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In the end, the formal pieces of the restructuring process were fairly straightforward for the Zachry organization to assess and understand. Their great challenge was moving to a new state of balance between the newly formed entities without damaging or losing the key aspects of their informal organization. Today, Zachry is well on its way to transforming one successful, family-run company into two separate thriving businesses. What Zachry learned through this process will no doubt serve both businesses well in today’s tough economic climate. Driving Performance Commitment from Outsourcers In today’s flat world, it is common for organizations to enter into a fluid partnership with other organizations for a variety of reasons. Outsourcing is a common cost-cutting measure in which one company transfers certain business processes to a partner company. It can be a tricky relationship in that the original company loses direct control of these processes. In particular, the company can lose control over its ability to motivate different levels of service, and instead receive negotiated levels of service in exchange. The good news is that formal arrangements that legally create the “stick” in a partnership can be supplemented by informal mechanisms that provide a balancing “carrot.” In the autumn of 2004, Gregg Sheehy, a contract relationship manager, took over the relationship Bank of America (BofA) had with TeleTech at an outsourced customer support call center with roughly 1,000 representatives. When Gregg began working with them, TeleTech was the worst performer among the bank’s group of ten customer service call centers. As the new relationship liaison, Gregg recognized that the formal contract merely represented a minimum bar that BofA needed TeleTech to meet. Gregg knew that with the right motivation, TeleTech could easily surpass its contractual standards. He surmised that the ideal way to achieve a breakthrough in performance was to integrate the formal notion of the contract with informal, pride-building components—trust, mutual dedication, and pride in the work itself. To that end, however, he would first have to learn what TeleTech needed from BofA. In the twelve months before Gregg arrived at TeleTech’s call center, the employees had seen three other BofA executives come and go. “As I walked in the door,” he explained, “I could sense immediately that there was a credibility issue. And when I asked the people at TeleTech what I could do to gain credibility with them, they overwhelmingly told me, ‘Stay in your job!’” So Gregg gave them his word, right at the outset, that he wasn’t going anywhere soon. He promised to stay the course with everyone there, no matter the challenges. He walked the floor, talking to customer service reps, to find out what the culture of the company was like. He began developing trust-based relationships with members of the leadership team and other key influencers. He got to know them personally, took them out for drinks, shared stories, and paid attention to individual needs. Largely thanks to the informal connections he formed, Gregg was able to build a very different type of relationship with TeleTech employees than his predecessors had been able. Within three months of Gregg’s start date, TeleTech rose from a last place to a first place performance ranking. This was a result of Gregg’s determination to: 1) tap into employee pride by giving them a high goal to aim for, 2) develop informal networks of personal, trust-based relationships at all levels, and 3)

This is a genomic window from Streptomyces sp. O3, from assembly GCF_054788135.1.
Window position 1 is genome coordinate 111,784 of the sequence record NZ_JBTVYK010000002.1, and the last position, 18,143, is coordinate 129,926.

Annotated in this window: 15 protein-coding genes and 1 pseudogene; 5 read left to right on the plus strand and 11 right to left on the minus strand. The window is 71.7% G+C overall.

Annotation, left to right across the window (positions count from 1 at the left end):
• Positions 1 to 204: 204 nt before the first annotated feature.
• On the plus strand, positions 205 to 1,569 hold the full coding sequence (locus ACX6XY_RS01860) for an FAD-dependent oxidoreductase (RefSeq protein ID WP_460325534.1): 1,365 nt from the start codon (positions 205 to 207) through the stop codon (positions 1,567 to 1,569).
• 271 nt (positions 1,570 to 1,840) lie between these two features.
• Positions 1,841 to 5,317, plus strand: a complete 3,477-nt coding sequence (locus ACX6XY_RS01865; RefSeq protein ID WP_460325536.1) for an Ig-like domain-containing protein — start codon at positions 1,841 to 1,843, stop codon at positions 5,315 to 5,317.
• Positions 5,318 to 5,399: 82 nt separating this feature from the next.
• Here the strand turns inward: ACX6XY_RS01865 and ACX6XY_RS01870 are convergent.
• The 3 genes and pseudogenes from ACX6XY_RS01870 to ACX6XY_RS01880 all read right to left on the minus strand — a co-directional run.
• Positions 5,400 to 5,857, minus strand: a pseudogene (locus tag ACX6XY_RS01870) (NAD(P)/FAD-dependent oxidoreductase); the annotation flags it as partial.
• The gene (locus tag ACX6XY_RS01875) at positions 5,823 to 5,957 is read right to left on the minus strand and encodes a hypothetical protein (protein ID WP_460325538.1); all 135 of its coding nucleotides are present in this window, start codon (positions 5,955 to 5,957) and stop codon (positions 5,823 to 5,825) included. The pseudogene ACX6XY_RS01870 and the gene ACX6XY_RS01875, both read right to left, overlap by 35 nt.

Formal arrangements that legally create the “stick” in a partnership can be supplemented by informal mechanisms that provide a balancing “carrot”